Lesson 06 - Working With User Interface Items


The purpose of every user interface is to allow input, display information, and allow the user to give commands. To design a user interface, you have to fill a window or view with items such as text fields, buttons, and labels. And to make your user interface responsive, you have to connect user interface items to your code using IBOutlets. An IBOutlet variable lets you put data in a user interface item, such as a label or a text field. This lesson teaches you the basics of connecting your user interface with your Objective-C or Swift code.

Week 4

Lesson 07 - Learning More About Xcode


The main tool for writing OS X programs and iOS apps is Xcode. Although you've used Xcode to create projects, up until now you've used only a fraction of its features. In this lesson, you'll learn to customize Xcode and get help from Apple's documentation. You'll also find out about the basics of object-oriented programming and how it relates to creating OS X and iOS projects. By the time you finish this lesson, you'll have a better understanding how Xcode can help you create programs easier and faster than ever before.

Lesson 08 - Learning to Write Objective-C and Swift Code


While you can design your program's user interface without writing any code, eventually you'll need to know how to write code to make your program actually work. In this lesson, you'll start learning to write Objective-C and Swift code. You'll find out how to write commands in each programming language. By writing Objective-C and Swift code, you can customize the behavior of your program and make it solve useful problems.

Week 5

Lesson 09 - Creating and Using Class Files


To fully understand OS X programs and iOS apps, you need to understand object-oriented programming. To create objects, you must first define class files, which define properties and methods. All user interface objects are classes, and all OS X programs and iOS apps are based on classes. For maximum flexibility, you can create your own custom class files as well. In this lesson, you'll learn the steps to creating class files for both OS X and iOS projects in Objective-C and Swift.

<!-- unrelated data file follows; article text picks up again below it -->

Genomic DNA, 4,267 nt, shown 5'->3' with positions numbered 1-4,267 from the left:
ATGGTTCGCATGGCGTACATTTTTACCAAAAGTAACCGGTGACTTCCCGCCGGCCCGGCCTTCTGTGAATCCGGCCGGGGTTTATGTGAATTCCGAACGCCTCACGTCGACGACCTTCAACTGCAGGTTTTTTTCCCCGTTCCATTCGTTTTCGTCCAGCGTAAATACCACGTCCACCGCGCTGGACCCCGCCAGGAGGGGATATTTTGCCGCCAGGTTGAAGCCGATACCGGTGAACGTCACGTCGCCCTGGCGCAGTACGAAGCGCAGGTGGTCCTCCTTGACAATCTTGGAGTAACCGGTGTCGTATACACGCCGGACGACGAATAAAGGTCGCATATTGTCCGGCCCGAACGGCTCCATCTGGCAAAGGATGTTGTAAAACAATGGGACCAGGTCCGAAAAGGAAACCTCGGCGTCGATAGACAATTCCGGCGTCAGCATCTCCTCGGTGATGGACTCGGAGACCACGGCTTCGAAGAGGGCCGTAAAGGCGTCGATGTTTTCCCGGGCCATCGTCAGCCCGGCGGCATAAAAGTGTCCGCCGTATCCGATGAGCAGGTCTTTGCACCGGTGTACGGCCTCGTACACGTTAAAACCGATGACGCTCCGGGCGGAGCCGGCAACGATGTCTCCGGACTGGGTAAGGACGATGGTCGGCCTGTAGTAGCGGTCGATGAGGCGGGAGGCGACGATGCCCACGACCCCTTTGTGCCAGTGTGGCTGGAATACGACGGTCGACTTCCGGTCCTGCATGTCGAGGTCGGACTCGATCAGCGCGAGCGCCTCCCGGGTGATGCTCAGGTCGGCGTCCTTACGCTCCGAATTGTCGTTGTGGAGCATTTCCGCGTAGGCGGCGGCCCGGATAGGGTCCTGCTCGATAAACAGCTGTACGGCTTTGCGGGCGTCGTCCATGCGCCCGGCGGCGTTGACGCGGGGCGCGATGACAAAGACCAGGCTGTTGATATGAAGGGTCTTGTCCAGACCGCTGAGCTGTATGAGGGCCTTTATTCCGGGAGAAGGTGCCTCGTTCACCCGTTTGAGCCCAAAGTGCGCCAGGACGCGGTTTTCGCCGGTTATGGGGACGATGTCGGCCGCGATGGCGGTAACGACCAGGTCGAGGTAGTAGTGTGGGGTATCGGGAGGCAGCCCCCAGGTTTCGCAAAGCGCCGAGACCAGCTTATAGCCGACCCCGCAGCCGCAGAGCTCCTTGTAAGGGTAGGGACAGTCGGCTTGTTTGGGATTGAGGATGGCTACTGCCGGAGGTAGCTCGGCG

Lesson 10 - Storing and Retrieving Data in User Interface Items


In previous lessons you learned to retrieve text typed into a text field and display new text in a label. In this lesson, you'll practice retrieving and storing data in various user interface items. To find out how to store and retrieve data, you need to understand that all user interface items are classes, and all classes have properties. By learning how to find properties for class files and using inheritance to help you find related classes, you can find properties and methods that you can use in your own programs.

Week 6

Lesson 11 - Creating User Interface Items in Code


Xcode provides different user interface items that you can drag out of the Object Library and place on a user interface. While it's possible to create a user interface entirely in code, that's not common. However, there are some user interface items you can't use unless you create them in code. In this lesson, you'll learn how to create an alert dialog box using Objective-C and Swift to display information on the screen for the user to respond to.

Lesson 12 - Continuing Your Education


The first eleven lessons gave you an introduction to several topics: Xcode, Objective-C, Swift, and user interface design. Obviously this short course can't teach you everything you need to know, but it can give you a solid foundation so you'll feel confident learning more on your own. In this lesson, you'll get a brief overview of several additional topics that you'll likely need when you start creating your own OS X programs and iOS apps . . . from fixing problems in code to working with teams of programmers.


Thank you for the course. I have not programmed in 15 years. This gave me the jump start that I needed to make some progress and really put a structured framework around how to get started.